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Thursday is the third anniversary of the start of President Russell M. Nelson’s administration as the prophet-leader of The Church of Jesus Christ of Latter-day Saints.
The Quorum of the Twelve Apostles ordained him as the church president on a January Sunday in 2018. Two days later, he spoke to the world in a broadcast from the Salt Lake Temple and in a subsequent news conference.
“I declare my devotion to God our Eternal Father and to his Son, Jesus Christ,” he said.“I know them, love them and pledge to serve them — and you — with every remaining breath of my life.”
The length of that service is history-making in his position.
On Tuesday, President Nelson will surpass one of his former mentors, President David O. McKay, to become the second-oldest prophet in church history. Latter-day Saint prophets and apostles serve to the end of their lives.
Here’s a list of the five longest-living prophets since the church’s Restoration in 1830:
- President Gordon B. Hinckley: 97 years and 218 days
- President Russell M. Nelson: 96 years, 133 days (as of next Tuesday)
- President David O. McKay: 96 years, 132 days
- President Joseph Fielding Smith: 95 years, 359 days
- President Ezra Taft Benson: 94 years, 201 days
(Others who served into their 90s: Presidents Wilford Woodruff, Spencer W. Kimball and Thomas S. Monson.)
The profile I wrote of President Nelson at the start of his presidency illustrated how he followed the counsel of prophets during his life, including President McKay. The historic operation he performed on President Kimball was another example of a future prophet following a prophet’s guidance. Read the stories here.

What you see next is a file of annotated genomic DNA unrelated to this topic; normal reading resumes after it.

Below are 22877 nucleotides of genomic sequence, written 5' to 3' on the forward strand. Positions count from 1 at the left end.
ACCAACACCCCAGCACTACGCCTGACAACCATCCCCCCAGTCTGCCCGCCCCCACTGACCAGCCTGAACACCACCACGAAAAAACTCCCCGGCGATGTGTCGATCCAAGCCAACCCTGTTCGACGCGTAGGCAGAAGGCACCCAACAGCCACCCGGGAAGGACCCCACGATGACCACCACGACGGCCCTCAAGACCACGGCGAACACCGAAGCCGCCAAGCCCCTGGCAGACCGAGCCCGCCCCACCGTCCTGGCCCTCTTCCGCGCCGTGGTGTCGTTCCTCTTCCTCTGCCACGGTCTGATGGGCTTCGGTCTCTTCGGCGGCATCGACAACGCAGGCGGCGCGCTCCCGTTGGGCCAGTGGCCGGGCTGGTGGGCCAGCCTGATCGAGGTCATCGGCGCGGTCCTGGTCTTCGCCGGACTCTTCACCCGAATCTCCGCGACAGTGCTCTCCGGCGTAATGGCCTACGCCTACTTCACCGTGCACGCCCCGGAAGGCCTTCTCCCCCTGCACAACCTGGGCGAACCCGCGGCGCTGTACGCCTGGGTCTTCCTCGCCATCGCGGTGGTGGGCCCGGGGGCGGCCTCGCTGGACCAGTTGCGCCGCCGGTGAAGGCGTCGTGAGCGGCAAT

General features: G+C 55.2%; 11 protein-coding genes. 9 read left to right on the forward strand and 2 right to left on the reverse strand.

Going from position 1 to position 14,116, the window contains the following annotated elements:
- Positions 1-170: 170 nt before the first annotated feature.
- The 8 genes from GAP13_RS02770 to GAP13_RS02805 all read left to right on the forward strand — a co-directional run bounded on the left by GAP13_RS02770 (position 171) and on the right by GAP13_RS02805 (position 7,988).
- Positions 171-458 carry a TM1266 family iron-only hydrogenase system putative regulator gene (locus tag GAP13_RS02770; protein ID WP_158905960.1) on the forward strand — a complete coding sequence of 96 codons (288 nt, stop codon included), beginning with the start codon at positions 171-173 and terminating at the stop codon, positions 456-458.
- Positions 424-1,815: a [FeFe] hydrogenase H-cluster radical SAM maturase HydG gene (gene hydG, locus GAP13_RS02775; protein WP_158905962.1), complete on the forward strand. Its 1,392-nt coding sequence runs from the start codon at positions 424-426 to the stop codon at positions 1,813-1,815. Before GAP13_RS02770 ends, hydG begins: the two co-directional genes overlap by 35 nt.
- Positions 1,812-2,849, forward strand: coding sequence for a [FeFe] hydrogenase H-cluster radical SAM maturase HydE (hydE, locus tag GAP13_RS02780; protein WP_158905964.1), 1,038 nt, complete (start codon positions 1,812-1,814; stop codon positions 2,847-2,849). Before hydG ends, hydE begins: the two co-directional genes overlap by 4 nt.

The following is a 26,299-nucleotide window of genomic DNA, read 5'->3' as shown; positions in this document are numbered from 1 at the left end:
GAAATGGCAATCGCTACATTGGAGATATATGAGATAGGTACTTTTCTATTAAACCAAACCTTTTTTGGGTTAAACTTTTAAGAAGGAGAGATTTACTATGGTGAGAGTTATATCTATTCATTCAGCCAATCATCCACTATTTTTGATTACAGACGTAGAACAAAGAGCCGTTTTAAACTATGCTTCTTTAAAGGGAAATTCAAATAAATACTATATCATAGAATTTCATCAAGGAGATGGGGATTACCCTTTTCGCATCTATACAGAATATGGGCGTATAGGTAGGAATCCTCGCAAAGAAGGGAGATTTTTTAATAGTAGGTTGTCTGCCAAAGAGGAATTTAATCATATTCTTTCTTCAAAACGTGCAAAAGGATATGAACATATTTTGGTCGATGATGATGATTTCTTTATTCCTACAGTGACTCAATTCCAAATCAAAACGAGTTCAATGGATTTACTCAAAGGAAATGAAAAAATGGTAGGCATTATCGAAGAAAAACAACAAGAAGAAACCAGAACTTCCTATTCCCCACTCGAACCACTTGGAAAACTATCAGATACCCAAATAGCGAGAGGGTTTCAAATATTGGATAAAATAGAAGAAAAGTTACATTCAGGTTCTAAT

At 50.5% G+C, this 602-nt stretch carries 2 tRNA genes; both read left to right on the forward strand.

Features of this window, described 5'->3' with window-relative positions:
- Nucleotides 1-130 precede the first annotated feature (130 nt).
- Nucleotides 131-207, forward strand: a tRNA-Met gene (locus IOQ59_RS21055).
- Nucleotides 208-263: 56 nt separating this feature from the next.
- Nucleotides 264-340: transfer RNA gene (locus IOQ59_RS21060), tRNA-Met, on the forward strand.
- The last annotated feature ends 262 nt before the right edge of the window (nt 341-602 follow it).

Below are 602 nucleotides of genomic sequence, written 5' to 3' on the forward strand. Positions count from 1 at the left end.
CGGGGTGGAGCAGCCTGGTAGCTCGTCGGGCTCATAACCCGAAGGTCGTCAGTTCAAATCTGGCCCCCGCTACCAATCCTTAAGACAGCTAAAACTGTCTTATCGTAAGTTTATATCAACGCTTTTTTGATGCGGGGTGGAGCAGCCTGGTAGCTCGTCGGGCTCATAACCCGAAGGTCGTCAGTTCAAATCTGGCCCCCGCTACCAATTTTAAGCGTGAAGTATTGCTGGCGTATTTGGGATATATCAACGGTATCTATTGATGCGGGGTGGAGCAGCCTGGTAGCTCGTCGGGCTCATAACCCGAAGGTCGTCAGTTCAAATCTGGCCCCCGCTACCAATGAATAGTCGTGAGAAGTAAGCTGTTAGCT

What I’m Reading ...
The Church News published a suite of content on the three-year anniversary of President Nelson’s administration. For a podcast, Sarah Jane Weaver interviewed his wife, Sister Wendy Nelson, and Sister Sheri Dew. One story collected over 39 announcements and changes made during the past 36 months.
Missionaries are giving virtual tours of church history sites.
Check out the trailer for the new movie “Witnesses” about the three witnesses to the Book of Mormon. It is scheduled to be in theaters this summer.
Leaders from different faiths, including a Latter-day Saint, answered the question, “Does God respond to my tears?”
LDS Living published a fun look at the odd reference to the Book of Mormon during a broadcast of a recent American football game.
I watched the 2019 movie “Midway” again recently. That prompted a search about World War II veterans. One site I found listed prominent veterans still living, but it is not kept up to date. It listed Latter-day Saint historian Richard Lloyd Anderson as still living, and he died in 2018.
As of May 2020, on the 75th anniversary of D-Day, some 300,000 of 16 million vets were still living, according to Pew Research Center. About 300 die each day, according to the National World War II Museum.